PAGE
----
How about sending your volunteer tech team out with a flash recorder and a microphone and interviewing one person each week in the church and getting their testimony out there as a podcast? Interview them over lunch or at work. Make it real. How about videotaping it and putting it out there as a vlog and featuring it in the Sunday night service? Make it part of a blog site and invite a community to form around the personal testimonies of your people recounting how they came to faith in Christ and describing how the power of God has changed their lives? How about inviting the staff ministers to post midweek thought pieces that reveal their ministry focus, their purpose, what drives them, and updating folks on the news of the week? If you’re concerned about privacy and stalkers, put it behind a sign up screen with confirmed email addresses. How about inviting mature believers in the church to join the community as guest bloggers, posting their thoughts, advice, and commentary? How about specialized blogs for long-term Christian ed. courses including notes, outlines, commentary, asides, and question-and-answer interaction? How about a gallery featuring the best of your church member’s artwork, photography, short stories, and essays? How about special-interest blogs run by church members that form communities around hobbies and professions? A surfing blog, a health-and-wellness blog, a tax-season blog, a stay-at-home-moms blog, a youth sports blog, and on and on.
All this is possible. But, as the meme suggests, I don’t see many churches experimenting with this. Some have, to be sure, but they’re not publicized or talked about much. Is the experiment a failure?
As Brett Eastman says in his small groups materials, “God wants the Church to get larger and smaller at the same time.” With megachurches (churches over 1,000 attending) continue to multiply, I would think the Internet is a great way to create and foster community when it’s impossible to know everybody’s name when going to the “big church” services.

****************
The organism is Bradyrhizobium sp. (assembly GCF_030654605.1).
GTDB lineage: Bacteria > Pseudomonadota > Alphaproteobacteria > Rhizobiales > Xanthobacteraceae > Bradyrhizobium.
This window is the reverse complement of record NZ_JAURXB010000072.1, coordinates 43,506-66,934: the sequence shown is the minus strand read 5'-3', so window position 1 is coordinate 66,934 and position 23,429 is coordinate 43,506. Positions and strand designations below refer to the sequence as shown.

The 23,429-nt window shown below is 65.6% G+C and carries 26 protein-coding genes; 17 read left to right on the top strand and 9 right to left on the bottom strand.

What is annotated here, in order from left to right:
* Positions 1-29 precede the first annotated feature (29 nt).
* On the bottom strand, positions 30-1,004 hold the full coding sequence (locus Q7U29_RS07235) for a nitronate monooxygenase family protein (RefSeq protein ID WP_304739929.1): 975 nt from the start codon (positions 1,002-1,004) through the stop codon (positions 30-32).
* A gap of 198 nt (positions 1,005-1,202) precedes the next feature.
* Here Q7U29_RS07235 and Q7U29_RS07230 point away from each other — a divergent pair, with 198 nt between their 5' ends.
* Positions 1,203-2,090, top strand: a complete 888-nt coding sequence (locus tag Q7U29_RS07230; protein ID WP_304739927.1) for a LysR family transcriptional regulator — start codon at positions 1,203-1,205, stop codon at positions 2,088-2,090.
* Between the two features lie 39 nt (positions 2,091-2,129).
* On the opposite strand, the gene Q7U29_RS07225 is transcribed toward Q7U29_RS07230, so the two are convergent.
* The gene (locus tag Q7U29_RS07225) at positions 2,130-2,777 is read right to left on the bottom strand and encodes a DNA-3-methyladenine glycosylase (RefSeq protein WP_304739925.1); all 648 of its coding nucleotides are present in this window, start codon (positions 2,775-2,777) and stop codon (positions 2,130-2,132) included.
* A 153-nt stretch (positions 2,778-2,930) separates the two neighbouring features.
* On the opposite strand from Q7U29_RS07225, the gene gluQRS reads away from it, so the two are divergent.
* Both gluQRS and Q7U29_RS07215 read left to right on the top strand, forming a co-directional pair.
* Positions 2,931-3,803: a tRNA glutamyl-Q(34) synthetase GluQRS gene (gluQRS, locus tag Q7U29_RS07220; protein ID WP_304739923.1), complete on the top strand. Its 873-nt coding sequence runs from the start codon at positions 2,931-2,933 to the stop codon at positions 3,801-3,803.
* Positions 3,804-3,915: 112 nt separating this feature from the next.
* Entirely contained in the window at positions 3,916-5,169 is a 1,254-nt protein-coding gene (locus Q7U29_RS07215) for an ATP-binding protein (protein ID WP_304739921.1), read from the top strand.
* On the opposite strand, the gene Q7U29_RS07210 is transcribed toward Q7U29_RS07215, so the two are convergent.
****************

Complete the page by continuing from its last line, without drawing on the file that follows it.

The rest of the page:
The Internet should never replace face-to-face fellowship and hospitality. But surely there’s a place for truly taking advantage of this communication medium to share the good news that the Kingdom of God is at hand.
For more thought on this, I urge you to read Frank Johnson’s white papers, “A Strategy for Local Internet Outreach” and “Effective Church Websites for Emerging Generations.” Oh, and check out his blogs: ProdigalGod.com, and Strategic Digital Outreach.
Final thought: Referring to the title of this post entry: To those of us who are Pentecostal or Charismatic, if we are truly filled with the Spirit, then we will be missional in our thinking and lifestyle. We will be change agents in our culture and in the arenas where cultural dialog occurs, like St. Paul on Mars Hill. If there was ever an era where we should not shy away from technology but use it to full advantage, it is in this burgeoning Internet-enabled millenia. Don’t leave it to the pornographers and peddlers of commerce. It’s half an hour’s work to set up a blog on a website, and the cost can be as low as $5 a month. Get your thoughts out there. Tell your testimony. Engage culture. Speak to issues. Believers are called to love the Lord with all our heart, mind, soul, strength, and body. We too easily forget that loving God with our minds means using our intellect, sharpening it, honing it, and using it to communicate. Witness for God does not merely happen by “living my life so that others can see Christ in me.” It also means doing what the word implies: witness. Your words must get out there whether as waves breaking on men’s ears, ink poured out on paper, or bits and bytes slung through the ether. There’s a dearth of Spirit-filled bloggers out here. Come on in. The water’s fine. Just avoid the sharks.
[tags]blogging, BlogRodent, church-blogs, church-websites, frank-n-johnson, godblogging, religion[/tags]